Not everything is fair in the motoring world, and sometimes the most deserving of cars simply don’t get the credit they’re owed. Enter the Mk1 Astra GTE, an A-star student that missed the exam.
The first Astra was a milestone car for Vauxhall, debuting front wheel drive and sporting (with the exception of the 1200 OHV) a range of strong, refined and efficient overhead camshaft engines. The same can be said for Opel’s Kadett D sister car.
The GTE was the Astra’s hottest variant – available in 3-door form only, it used a Cavalier-derived, fuel-injected 1.8 litre lump that pushed 115bhp through its front wheels. Earlier models were quickly critiqued for ill-chosen gear ratios while this later car used a revised short-ratio gearbox that was good for an 8.5 second 0-60 sprint. Impressive, even now.
It looked the part too, with its boisterous colour-coded body kit and flared wheel arches. Inside there were figure hugging, GTE branded Recaro seats and a steering wheel that left you with no doubts as to what you were driving.
Reviewers praised the GTE’s performance, its handling, its efficiency and image. Vauxhalls from this era were also remarkably strong mechanically, and their clever design made cambelt changes and clutch swaps easy and relatively stress free for the keen home mechanic. The Astra hadn’t put a foot wrong and yet – unlike so many of its competitors – it would end up barely remembered. For those who do remember this car they probably won’t be able to forget its tendency to rust, which would explain why just 9 examples are taxed to use on the UK’s road this year – one of which being B570 DTN.
Sadly the Mk1 GTE never made the mark it should’ve done, and instead found itself pitched amongst solid, well-established offerings from the likes of Volkswagen and Ford. Before long, Vauxhall had replaced its Astra with the slippery Mk2 and so the Mk1 GTE’s short but sweet reign was quickly buried amongst a new-era of hot hatches.
Let’s take her for a spin
I was lucky enough to get a drive in B570 DTN, a car owned by Vauxhall as part of its Heritage Fleet based in Luton. Boy oh boy has this car been about, just take a good look for reviews or press coverage of these cars and you’ll quickly see the number plate pop up. Here’s B570 DTN in Auto Express, here’s the same car on Honest John, Pistonheads, you get the idea…
Yes, its been shared around more than the common cold, but this car really is a survivor of the best kind. Regularly wax, oiled since new, the UK-built car is free of rot in an almost unbelievable way. Not a scab, not a bubble, it really is a credit to its former owner and the continual full-time efforts of the Vauxhall Heritage Fleet team.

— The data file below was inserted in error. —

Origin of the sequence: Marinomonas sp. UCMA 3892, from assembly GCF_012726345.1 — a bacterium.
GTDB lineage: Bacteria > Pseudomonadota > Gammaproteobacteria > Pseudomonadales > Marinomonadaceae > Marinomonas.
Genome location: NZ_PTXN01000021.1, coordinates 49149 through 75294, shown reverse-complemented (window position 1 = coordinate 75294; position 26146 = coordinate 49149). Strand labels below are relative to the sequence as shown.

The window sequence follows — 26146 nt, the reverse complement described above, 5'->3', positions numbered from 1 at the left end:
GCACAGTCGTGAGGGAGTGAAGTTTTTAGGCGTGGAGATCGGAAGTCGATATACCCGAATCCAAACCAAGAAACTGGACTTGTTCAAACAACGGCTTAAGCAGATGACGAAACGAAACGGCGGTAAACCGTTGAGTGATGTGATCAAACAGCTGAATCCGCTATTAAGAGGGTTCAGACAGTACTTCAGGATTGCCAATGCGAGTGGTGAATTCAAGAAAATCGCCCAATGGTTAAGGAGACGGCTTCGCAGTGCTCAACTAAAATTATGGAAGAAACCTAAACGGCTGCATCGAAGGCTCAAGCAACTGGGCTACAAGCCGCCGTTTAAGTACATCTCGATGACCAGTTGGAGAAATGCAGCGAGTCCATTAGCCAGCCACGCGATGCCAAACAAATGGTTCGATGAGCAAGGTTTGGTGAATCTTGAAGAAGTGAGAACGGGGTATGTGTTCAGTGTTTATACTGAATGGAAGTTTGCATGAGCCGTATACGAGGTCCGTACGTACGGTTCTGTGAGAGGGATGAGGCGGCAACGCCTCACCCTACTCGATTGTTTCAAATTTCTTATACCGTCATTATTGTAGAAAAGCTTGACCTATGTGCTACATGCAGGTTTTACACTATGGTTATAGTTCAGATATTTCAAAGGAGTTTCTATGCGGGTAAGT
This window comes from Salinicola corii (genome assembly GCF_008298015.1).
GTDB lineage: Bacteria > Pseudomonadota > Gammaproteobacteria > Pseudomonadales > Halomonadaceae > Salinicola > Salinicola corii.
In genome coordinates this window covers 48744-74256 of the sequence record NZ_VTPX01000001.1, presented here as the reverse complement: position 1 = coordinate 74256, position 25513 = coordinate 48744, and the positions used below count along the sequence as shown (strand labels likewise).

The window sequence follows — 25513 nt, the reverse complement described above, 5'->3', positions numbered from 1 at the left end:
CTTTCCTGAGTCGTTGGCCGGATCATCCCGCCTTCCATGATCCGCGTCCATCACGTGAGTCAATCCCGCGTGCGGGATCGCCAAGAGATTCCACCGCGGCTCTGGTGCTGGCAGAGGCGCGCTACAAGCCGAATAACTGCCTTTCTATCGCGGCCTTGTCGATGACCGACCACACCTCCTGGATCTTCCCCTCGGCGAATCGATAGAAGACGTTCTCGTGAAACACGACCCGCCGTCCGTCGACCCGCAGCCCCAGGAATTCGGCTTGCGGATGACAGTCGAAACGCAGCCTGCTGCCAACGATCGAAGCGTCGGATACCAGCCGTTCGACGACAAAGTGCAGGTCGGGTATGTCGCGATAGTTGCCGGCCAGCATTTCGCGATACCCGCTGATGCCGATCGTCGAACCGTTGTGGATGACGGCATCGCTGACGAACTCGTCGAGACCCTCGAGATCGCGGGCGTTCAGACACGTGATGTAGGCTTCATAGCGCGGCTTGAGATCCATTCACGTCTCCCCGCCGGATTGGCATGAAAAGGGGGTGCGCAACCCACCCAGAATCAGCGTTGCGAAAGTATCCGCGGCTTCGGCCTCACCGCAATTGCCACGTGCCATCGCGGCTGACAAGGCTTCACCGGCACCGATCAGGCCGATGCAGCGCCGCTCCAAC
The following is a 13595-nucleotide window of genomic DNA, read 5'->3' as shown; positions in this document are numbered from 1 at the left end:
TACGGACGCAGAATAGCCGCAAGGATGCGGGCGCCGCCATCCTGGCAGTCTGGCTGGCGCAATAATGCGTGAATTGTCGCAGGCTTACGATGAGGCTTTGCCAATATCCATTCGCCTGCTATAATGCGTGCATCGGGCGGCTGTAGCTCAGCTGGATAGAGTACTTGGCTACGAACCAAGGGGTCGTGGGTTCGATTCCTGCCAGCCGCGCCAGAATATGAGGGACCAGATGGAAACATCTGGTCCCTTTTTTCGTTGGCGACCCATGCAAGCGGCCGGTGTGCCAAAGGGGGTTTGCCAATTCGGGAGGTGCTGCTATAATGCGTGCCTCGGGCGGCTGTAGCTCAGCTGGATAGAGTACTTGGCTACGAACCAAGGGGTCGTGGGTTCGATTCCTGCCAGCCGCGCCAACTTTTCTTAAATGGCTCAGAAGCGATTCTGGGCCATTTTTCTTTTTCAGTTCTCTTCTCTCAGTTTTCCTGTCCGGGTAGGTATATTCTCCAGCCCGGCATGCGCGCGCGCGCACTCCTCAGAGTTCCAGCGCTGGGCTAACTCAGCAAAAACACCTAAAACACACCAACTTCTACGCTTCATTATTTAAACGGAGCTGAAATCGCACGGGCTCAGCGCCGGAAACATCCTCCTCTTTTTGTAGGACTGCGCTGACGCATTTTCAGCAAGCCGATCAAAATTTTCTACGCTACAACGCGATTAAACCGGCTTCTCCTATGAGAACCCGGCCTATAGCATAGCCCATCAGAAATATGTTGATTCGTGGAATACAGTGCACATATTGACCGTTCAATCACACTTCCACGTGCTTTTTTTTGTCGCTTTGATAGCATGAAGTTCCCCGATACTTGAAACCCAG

After a lumpy, fuel-rich start, the GTE dips into a stable, drama-free tickover in a way that a carbureted car simply wouldn’t. Those Recaros, free from heavy wear despite more than 71,000 miles, still grip in the right places. The controls are light, with the exception of the unassisted steering, that’s nowhere near as weighty or tiresome as some reviewers would bang on about.
The 5-speed gearbox is vague, plasticky almost, and it’s easy to have a beginner’s ‘lost in the box moment’ that’ll take you back to your first days of driving. The simple instrument cluster sandwiches the car’s oil pressure, water temperature, fuel level and voltmeter either side of its tachometer and speedometer, the former displaying a redline at over 6,500 rpm – higher than I was expecting.
It’s a hint at an engine that truly loves to rev, and rather surprisingly, seems to do most of its work over 4,000 rpm. Tough induction sounds are overpowered by a perky rasp at the single exhaust pipe. Chase the redline and you’ll get through the first three gears in an almost comical yet totally addictive fashion. The 8.5 second 0-60 time sure feels believable, and it’s properly fun to try and get there. The steering is as talkative as you’d expect for a car from this era yet seems impressively isolated from the torque kicked out under the bonnet.
Less impressive is the GTE’s middle pedal, which honestly feels like pushing at a damp towel. Being low on braking power was to be expected but it’s the lack of feel that’s truly nasty, something explained by the remote brake servo. We’ve come a long way.
In all honesty, ripping through the outskirts of Luton wasn’t the perfect place to explore the handling of this car, and I certainly didn’t want to be the first to find out the excess on the fleet’s insurance policy, but I was able to give enough beans to get what this car was all about – like its peers from the era, the GTE offers a true level of driving involvement and enjoyment that won’t risk your license. I’ve still yet to find that in a car from this decade.
Huge thanks to the folk at the Vauxhall Heritage Centre for giving me the opportunity to drive this car.